Avian Reovirus Infections17 December 2003
By F. Dustan Clark, Extension Poultry Health Veterinarian at the University of Arkansas's Avian Advice - Reoviruses are widespread in nature and have been isolated from a variety of animals. These viruses have also been isolated from humans and in fact the name reovirus is a mnemonic for respiratory (r) enteric (e) orphan (o) since the virus was isolated from the human respiratory and enteric tract, but was not associated with disease. In some species of mammals (primarily mice) these viruses have caused liver, pancreatic, lung, and heart disease and central nervous system symptoms.
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|Dr. Dustan Clark
Extension Poultry Health Veterinarian
Avian reoviruses, in the past, have been associated with viral arthritis/tenosynovitis, malabsorption syndrome, stunting/runting syndromes, enteric disease, immunosuppression, and respiratory disease. Recently, there have been reports from the field and isolations of reoviruses from chickens exhibiting neurological signs.
Avian Reovirus Diseases
Viral Arthritis - Reoviruses were first isolated from chickens in 1954. This isolate (Fahey-Crawley) produces viral arthritis/tenosynovitis when inoculated into chickens. In field situation viral arthritis is seen primarily in meat type strains of chickens, but has been reported in egg type chickens and in turkeys. While birds are usually affected with the disease at 4-8 weeks of age, older birds can also be affected naturally and younger birds experimentally. As would be expected, birds with the disease, varying degrees of lameness is a typical sign of the disease. Some birds may also be stunted in size. The lesions observed are swelling and inflammation of the hock joint and tendon sheath with a yellow colored fluid present in the hock.
The fluid may be tinged with blood or occasionally it contains purulent (pus) exudate. As the inflammation progresses over time; scar tissue forms and may fuse tendons and sheaths together. Bones of the joint may also become eroded or pitted And rupture of the gastrocnemius tendon may be present.
Mal-Absorption / Pale Bird Syndrome - Reoviruses have also been isolated from birds with mal-absorption/mal-digestion/pale bird syndrome. Affected birds are stunted, unthrifty, have poor feed conversions and generally look sick. Orange tinged diarrhea may be present as can be various degrees of diarrhea and mal-digestion. Some birds may lose color in the legs and beak while others may have various feather problems. Mortality is usually low although numerous birds can be affected. This condition is usually seen between 3-6 weeks of age and is usually observed in meat type chickens.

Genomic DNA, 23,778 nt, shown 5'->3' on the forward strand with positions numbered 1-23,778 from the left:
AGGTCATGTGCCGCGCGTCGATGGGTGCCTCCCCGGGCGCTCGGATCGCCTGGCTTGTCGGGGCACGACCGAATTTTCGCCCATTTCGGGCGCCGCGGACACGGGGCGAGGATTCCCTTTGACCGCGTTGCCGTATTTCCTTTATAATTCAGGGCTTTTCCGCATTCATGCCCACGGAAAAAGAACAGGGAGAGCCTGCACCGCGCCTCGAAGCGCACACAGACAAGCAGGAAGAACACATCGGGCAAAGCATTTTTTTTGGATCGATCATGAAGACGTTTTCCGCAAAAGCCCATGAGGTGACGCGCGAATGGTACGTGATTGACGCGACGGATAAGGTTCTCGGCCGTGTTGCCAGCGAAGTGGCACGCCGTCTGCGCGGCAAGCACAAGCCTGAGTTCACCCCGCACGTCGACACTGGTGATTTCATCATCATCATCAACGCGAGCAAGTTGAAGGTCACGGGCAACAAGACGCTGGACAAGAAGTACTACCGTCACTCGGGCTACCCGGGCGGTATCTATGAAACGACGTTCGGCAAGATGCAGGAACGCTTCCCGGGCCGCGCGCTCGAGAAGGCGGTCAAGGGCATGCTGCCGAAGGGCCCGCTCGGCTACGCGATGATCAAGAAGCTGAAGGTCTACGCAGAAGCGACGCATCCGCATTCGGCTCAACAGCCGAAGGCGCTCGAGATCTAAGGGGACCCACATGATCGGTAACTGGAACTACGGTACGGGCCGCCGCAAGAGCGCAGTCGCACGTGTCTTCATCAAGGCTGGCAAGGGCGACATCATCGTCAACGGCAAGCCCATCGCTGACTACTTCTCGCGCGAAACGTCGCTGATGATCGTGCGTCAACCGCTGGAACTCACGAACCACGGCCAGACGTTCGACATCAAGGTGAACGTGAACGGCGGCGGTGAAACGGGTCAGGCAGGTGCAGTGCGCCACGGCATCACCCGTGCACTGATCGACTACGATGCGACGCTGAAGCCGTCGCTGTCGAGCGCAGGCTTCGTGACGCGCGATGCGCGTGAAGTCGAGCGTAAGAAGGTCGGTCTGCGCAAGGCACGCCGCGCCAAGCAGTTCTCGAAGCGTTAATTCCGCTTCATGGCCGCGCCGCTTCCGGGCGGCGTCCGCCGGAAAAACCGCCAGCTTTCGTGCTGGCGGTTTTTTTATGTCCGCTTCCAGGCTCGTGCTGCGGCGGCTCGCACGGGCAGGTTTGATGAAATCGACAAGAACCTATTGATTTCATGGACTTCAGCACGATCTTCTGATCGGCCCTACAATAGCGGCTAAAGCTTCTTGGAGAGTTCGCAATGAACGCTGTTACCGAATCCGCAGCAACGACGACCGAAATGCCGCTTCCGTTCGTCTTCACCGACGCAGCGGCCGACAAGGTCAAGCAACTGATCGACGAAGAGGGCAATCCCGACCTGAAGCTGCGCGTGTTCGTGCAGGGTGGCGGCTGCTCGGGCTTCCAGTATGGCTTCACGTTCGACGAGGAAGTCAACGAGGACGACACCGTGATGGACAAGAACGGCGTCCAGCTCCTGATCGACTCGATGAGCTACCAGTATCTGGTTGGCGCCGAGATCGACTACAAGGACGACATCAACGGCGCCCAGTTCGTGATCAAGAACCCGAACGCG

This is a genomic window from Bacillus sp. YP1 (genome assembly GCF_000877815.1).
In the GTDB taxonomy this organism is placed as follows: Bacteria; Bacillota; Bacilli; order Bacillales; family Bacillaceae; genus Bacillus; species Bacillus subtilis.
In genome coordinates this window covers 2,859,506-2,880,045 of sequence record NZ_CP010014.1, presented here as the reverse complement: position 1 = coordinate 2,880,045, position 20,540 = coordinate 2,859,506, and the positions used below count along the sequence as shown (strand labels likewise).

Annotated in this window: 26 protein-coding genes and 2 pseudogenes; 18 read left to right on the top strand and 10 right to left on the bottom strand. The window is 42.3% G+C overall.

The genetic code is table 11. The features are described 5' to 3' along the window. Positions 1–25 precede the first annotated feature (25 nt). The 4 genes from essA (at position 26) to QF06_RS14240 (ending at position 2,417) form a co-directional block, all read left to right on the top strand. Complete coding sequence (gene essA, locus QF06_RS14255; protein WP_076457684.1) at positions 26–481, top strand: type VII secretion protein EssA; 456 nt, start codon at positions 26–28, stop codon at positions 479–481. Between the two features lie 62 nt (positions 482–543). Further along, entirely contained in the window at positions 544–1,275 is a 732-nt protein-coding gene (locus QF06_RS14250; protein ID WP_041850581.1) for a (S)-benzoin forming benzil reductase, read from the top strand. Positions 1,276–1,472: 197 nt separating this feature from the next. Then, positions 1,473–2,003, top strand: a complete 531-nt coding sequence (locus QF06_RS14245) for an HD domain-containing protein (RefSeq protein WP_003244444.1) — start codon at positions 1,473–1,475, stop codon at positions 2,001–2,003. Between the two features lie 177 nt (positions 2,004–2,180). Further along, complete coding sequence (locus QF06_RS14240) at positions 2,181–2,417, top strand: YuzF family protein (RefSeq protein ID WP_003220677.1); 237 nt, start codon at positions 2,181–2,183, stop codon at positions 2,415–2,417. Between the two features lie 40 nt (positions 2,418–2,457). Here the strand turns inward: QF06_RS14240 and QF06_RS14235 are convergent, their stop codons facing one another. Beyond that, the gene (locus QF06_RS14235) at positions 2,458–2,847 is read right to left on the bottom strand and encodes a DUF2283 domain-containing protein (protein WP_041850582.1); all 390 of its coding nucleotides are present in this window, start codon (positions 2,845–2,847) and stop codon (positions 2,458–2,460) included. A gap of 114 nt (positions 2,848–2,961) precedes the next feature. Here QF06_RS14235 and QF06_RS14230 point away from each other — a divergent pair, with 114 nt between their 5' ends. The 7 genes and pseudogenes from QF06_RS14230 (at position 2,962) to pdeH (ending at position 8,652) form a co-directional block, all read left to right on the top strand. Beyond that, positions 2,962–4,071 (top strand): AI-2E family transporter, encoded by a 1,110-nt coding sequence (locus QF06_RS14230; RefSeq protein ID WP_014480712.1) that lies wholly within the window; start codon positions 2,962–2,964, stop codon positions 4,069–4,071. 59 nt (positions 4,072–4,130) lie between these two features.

Neurological Signs - The newest reported problem in chickens associated with a reovirus is neurological signs, which may include: incoordination, tremors, twisted necks, or twitches. The affected flocks have also had signs of arthritis/tenosynovitis and malabsorption. The condition has been reported in broiler breeder replacement pullets in the United States. In Europe a new reovirus was isolated which caused neurological signs when injected into Specific Pathogen Free Leghorn chickens.
Diagnosis and Prevention
Viral arthritis can be diagnosed presumptively by signs and lesions. Microscopic examination of the tendons and tendon sheaths, serological testing, or virus isolation can also be used. Mal-absorption is usually diagnosed based on clinical signs or virus isolation. These diseases can be prevented by vaccination. Since the virus can be carried mechanically it is important to utilize good biosecurity and cleaning/disinfection protocols to assist in prevention exposure of flocks. Fortunately, vaccination programs in breeder birds have helped to reduce the incidence of this disease in progeny. As new isolates are found, research efforts to provide better more efficacious vaccines are continuing.
Avian reoviruses are widespread in nature and are known to cause viral arthritis and malabsortion
/ pale bird syndrome. However, recent field reports have associated the virus with neurological signs. Vaccination of breeder birds as well as strict biosecurity procedures can effectively reduce the effects of reoviruses on commercial poultry flocks.
Source: Avian Advice - Fall 2003 - Volume 5, Number 3